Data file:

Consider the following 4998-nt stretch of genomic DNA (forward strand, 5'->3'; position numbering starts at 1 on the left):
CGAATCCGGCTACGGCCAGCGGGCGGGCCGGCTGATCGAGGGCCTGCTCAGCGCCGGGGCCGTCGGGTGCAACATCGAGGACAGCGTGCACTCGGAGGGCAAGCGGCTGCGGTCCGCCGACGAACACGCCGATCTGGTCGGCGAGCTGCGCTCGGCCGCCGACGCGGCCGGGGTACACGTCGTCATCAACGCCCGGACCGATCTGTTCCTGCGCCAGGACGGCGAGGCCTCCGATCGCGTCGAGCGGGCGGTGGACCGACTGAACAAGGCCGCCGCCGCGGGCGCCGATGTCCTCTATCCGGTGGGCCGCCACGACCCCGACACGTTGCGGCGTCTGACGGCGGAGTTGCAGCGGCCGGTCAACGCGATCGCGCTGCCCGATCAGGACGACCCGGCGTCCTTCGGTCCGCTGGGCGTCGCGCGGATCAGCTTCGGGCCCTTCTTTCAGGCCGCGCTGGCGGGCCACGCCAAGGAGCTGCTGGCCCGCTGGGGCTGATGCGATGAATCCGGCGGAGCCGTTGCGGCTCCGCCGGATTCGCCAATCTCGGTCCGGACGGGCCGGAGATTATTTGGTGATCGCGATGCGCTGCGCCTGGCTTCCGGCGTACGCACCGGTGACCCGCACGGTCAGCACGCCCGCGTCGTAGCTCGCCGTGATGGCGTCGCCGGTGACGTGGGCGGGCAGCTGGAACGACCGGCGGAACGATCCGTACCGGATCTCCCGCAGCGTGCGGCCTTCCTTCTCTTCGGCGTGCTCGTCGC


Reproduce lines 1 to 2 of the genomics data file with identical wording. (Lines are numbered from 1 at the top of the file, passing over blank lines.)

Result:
Consider the following 4998-nt stretch of genomic DNA (forward strand, 5'->3'; position numbering starts at 1 on the left):
CGAATCCGGCTACGGCCAGCGGGCGGGCCGGCTGATCGAGGGCCTGCTCAGCGCCGGGGCCGTCGGGTGCAACATCGAGGACAGCGTGCACTCGGAGGGCAAGCGGCTGCGGTCCGCCGACGAACACGCCGATCTGGTCGGCGAGCTGCGCTCGGCCGCCGACGCGGCCGGGGTACACGTCGTCATCAACGCCCGGACCGATCTGTTCCTGCGCCAGGACGGCGAGGCCTCCGATCGCGTCGAGCGGGCGGTGGACCGACTGAACAAGGCCGCCGCCGCGGGCGCCGATGTCCTCTATCCGGTGGGCCGCCACGACCCCGACACGTTGCGGCGTCTGACGGCGGAGTTGCAGCGGCCGGTCAACGCGATCGCGCTGCCCGATCAGGACGACCCGGCGTCCTTCGGTCCGCTGGGCGTCGCGCGGATCAGCTTCGGGCCCTTCTTTCAGGCCGCGCTGGCGGGCCACGCCAAGGAGCTGCTGGCCCGCTGGGGCTGATGCGATGAATCCGGCGGAGCCGTTGCGGCTCCGCCGGATTCGCCAATCTCGGTCCGGACGGGCCGGAGATTATTTGGTGATCGCGATGCGCTGCGCCTGGCTTCCGGCGTACGCACCGGTGACCCGCACGGTCAGCACGCCCGCGTCGTAGCTCGCCGTGATGGCGTCGCCGGTGACGTGGGCGGGCAGCTGGAACGACCGGCGGAACGATCCGTACCGGATCTCCCGCAGCGTGCGGCCTTCCTTCTCTTCGGCGTGCTCGTCGC